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The Role of Bamboo in Empowering Women

The role of bamboo in alleviating rural poverty has been well documented. The highly versatility and fast growing ‘miracle plant’ grows locally to some of the poorest communities in the world, generating income and livelihoods for millions across the world - many of whom are women. Thanks to its accessibility and unique properties, bamboo cultivation and processing has provided a great resource of financial income to rural women. Here we discuss the role of bamboo in helping to socially and financially empower women across the world.


Bamboo properties


In comparison to timber, bamboo is very lightweight and easy to handle. It does not require the use of expensive and heavy machinery for processing - making it much easier for female farmers to be involved in its cultivation and processing. As one of the fastest growing plants in the world, it can also be harvested every 3-5 years, providing a lucrative and stable source of income for women.


Drawing on a long history of use, bamboo is also incredibly versatile and offers great scope for the involvement of women in the production of goods. As a great alternative to wood, bamboo can be used for almost anything - from paper and flooring, to furniture and everyday items such as chopsticks, bicycle frames and musical instruments. Some of the more recent bamboo based products include soaps, lotions and pain relievers.


Importantly, many bamboo products build upon rural women’s inherent and existing skills. The production of bamboo textiles, for instance, relies on traditional skills that women possess, such as weaving and sewing. Thus, as the global bamboo market size continues to grow - alongside the increasing awareness of moving towards environmentally-friendly products - so does the opportunity for women’s involvement in income generation from bamboo.


Bamboo Studies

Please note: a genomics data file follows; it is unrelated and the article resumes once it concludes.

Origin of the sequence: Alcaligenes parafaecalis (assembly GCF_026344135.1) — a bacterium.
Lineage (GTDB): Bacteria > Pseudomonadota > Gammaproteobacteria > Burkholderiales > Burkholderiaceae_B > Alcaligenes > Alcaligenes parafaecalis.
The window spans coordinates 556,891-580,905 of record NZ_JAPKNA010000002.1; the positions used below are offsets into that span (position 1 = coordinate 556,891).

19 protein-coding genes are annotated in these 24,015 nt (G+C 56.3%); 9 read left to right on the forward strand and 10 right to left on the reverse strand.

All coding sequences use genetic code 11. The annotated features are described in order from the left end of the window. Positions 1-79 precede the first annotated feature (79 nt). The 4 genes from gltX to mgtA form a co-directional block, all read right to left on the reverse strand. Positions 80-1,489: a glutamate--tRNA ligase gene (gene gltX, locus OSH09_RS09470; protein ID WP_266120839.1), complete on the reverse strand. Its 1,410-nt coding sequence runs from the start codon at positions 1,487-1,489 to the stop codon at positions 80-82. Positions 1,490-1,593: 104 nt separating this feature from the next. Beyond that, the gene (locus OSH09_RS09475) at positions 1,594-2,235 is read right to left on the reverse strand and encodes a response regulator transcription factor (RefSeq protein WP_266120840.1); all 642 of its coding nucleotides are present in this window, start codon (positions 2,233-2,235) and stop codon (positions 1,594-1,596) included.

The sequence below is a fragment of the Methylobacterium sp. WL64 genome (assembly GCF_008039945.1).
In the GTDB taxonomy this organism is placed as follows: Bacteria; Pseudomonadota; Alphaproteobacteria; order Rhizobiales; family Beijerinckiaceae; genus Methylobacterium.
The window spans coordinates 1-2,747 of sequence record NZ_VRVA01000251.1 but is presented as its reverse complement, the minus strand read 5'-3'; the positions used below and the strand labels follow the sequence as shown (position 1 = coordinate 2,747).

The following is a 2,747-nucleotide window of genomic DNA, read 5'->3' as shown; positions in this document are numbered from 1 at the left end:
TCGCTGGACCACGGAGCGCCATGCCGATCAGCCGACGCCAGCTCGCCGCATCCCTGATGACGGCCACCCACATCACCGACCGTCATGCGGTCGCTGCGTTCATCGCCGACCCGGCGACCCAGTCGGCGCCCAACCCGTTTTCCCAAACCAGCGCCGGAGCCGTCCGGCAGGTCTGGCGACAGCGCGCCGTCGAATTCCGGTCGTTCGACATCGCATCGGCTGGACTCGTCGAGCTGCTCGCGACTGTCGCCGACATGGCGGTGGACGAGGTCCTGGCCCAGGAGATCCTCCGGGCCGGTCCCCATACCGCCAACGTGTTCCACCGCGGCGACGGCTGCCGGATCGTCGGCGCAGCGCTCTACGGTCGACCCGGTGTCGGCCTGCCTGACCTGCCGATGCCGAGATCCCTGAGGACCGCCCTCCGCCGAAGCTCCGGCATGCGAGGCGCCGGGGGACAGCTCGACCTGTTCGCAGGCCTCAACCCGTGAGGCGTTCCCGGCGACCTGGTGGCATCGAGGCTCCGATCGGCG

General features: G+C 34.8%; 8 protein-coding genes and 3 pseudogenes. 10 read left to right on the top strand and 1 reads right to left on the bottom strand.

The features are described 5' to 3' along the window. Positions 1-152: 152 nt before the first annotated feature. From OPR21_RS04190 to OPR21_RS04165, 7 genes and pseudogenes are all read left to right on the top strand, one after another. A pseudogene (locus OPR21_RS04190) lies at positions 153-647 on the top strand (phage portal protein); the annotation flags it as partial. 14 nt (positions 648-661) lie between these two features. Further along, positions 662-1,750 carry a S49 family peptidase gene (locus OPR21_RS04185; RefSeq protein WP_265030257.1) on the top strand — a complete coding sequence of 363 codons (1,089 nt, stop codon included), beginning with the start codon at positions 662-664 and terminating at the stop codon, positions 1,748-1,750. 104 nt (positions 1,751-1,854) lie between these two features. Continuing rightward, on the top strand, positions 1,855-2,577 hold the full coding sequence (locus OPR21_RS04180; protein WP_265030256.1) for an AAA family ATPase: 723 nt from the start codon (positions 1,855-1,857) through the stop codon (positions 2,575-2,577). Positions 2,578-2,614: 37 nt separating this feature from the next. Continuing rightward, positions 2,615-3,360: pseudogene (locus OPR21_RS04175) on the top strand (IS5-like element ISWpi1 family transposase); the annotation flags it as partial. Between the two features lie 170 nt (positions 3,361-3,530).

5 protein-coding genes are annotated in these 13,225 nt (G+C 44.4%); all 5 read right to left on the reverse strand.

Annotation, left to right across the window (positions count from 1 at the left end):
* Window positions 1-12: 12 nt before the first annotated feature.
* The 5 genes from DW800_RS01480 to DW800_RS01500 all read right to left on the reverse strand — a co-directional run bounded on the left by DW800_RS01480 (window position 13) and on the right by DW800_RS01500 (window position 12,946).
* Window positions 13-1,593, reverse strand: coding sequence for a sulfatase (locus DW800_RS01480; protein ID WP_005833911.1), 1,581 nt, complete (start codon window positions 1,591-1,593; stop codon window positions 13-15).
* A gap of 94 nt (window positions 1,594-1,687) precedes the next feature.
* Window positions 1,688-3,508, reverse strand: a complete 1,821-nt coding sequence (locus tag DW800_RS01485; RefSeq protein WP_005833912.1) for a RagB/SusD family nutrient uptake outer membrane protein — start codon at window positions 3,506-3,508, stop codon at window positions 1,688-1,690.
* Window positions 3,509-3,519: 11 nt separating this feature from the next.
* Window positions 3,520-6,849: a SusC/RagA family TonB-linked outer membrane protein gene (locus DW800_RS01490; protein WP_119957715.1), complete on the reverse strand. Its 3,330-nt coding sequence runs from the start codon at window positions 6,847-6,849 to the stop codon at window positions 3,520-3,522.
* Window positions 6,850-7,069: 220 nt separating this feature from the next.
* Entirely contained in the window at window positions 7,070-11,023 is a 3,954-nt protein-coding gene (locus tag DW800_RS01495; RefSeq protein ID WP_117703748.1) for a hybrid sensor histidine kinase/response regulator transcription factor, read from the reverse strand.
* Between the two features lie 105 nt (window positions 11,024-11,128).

Many studies have shed light on the effect of women’s involvement in the bamboo industry in increasing self-esteem and securing women’s positions in political and economical life. At INBAR, many of their livelihood projects have centred around women - helping tens of thousands earn their first incomes, with some going on to create their own successful businesses.


For women such as Gloria Asare Adu, who participated in a training course offered by INBAR in 2001 where she learnt of the multiple uses of bamboo by visiting a number of bamboo plantations in China, the bamboo industry has had a big impact. “Bamboo has done so much in my life. It has changed me completely. I’m so happy we now have women in the industry in my country". Gloria went on to create her own company, Global Bamboo Products Ltd., which now focuses on the production of bamboo briquettes and charcoal. For bamboo furniture maker Giraben, from Gujarat in India, the success of her own bamboo company provided her with “not just income, but also gained respect. Now, not only our community members but other communities too have approached my husband and me for our advice on social matters, and we get invitations to social functions, festivals, cultural events and marriages”.


In one of the major bamboo growing states in India, Tripura - where a third of the total area is covered in bamboo - bamboo handicrafts have provided self-employment to many rural women. In a long-term project run by INBAR and the NGO TRIPAC, over 3,000 women were involved in developing an incense stick production chain with a number setting up their own incense stick businesses within it.


Such cases have shown bamboo’s potential in empowering women financially and increasing their independence. Indeed, with more awareness and training, and a larger global bamboo economy, these ‘miracle plants’ could help create further jobs, livelihoods and help the move towards gender equality.



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